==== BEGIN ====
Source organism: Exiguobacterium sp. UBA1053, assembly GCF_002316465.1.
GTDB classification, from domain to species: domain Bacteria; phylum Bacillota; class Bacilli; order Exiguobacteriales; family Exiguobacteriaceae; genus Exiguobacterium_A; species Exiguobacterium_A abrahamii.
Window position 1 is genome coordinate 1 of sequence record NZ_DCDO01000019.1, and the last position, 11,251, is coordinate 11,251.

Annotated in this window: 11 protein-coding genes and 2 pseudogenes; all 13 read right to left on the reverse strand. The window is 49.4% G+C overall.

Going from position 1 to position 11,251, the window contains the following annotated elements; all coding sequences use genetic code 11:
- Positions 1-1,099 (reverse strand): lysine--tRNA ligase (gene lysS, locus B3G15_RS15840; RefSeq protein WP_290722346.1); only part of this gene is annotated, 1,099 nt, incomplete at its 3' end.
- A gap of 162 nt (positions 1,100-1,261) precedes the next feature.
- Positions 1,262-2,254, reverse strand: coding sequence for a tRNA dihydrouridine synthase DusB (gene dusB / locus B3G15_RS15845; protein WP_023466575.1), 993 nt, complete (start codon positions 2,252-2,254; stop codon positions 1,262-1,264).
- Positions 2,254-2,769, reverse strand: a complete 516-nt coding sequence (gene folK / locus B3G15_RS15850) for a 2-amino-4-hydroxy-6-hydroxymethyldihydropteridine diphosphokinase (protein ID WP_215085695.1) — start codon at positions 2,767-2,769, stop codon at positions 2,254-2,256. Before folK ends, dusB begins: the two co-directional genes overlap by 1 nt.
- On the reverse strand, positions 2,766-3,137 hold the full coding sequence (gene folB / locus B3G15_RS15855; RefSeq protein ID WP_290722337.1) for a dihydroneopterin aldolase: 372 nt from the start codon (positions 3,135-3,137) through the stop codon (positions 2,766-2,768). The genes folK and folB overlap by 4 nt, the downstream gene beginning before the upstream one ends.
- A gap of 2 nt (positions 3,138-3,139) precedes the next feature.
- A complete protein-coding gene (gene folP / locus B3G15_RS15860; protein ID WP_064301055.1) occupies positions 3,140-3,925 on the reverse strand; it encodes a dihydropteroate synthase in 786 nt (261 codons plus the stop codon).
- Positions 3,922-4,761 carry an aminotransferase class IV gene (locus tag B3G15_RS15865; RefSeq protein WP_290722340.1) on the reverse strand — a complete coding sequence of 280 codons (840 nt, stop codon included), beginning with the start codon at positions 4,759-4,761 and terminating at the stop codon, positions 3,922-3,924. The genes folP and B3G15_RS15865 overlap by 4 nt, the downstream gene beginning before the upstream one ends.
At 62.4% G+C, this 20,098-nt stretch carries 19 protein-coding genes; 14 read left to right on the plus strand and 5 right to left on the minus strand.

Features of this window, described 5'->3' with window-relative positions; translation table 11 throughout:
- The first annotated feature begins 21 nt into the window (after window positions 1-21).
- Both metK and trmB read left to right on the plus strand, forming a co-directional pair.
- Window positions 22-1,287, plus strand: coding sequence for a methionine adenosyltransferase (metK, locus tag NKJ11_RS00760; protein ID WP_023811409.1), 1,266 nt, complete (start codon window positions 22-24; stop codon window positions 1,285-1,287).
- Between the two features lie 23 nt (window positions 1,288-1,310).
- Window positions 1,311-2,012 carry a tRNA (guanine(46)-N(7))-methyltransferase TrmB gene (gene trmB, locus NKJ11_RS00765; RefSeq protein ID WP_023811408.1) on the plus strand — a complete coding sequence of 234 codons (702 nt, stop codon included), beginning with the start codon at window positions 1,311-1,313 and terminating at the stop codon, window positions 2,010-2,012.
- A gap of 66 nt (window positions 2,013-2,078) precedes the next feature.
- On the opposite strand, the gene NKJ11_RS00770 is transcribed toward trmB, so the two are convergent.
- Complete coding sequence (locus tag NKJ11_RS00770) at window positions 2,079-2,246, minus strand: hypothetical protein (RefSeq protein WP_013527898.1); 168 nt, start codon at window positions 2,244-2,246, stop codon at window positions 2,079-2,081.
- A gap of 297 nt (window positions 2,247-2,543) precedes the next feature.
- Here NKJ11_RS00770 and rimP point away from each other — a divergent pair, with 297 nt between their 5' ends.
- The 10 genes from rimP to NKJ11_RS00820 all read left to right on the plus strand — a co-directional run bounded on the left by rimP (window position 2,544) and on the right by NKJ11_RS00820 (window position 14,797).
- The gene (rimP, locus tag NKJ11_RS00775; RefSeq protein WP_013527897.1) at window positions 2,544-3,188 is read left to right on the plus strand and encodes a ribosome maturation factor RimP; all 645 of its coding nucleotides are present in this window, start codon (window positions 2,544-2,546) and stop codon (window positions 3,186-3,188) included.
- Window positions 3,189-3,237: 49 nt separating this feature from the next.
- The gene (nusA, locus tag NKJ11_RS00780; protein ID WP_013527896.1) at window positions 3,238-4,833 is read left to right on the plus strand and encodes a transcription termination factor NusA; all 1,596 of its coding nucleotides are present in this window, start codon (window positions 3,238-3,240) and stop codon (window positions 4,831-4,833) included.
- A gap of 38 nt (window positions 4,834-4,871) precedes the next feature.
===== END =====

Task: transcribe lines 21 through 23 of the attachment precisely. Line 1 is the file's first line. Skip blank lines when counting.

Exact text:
- A gap of 66 nt (window positions 2,013-2,078) precedes the next feature.
- On the opposite strand, the gene NKJ11_RS00770 is transcribed toward trmB, so the two are convergent.
- Complete coding sequence (locus tag NKJ11_RS00770) at window positions 2,079-2,246, minus strand: hypothetical protein (RefSeq protein WP_013527898.1); 168 nt, start codon at window positions 2,244-2,246, stop codon at window positions 2,079-2,081.